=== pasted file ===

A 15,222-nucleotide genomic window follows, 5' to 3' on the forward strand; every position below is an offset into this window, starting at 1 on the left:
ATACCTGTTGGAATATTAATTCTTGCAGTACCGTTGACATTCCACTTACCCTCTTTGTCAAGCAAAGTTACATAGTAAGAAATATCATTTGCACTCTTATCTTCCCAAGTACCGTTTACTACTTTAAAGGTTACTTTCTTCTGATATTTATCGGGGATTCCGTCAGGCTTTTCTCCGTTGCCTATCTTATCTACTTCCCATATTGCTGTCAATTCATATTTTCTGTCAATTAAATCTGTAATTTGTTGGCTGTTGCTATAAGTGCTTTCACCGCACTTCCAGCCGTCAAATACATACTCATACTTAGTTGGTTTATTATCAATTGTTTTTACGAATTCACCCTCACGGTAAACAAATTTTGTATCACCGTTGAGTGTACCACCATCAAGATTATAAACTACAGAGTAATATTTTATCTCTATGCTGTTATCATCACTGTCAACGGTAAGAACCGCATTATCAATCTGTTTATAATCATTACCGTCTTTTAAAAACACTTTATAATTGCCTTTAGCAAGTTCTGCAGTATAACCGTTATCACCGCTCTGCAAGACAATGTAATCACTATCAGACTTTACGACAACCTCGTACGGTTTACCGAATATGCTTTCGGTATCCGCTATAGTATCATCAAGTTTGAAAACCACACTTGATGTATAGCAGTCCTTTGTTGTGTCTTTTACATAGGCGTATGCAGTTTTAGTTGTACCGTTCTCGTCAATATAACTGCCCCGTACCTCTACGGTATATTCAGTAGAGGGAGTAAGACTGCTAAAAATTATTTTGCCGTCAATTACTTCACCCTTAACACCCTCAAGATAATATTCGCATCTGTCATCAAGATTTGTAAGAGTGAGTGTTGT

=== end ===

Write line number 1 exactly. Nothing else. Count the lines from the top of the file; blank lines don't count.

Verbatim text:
A 15,222-nucleotide genomic window follows, 5' to 3' on the forward strand; every position below is an offset into this window, starting at 1 on the left: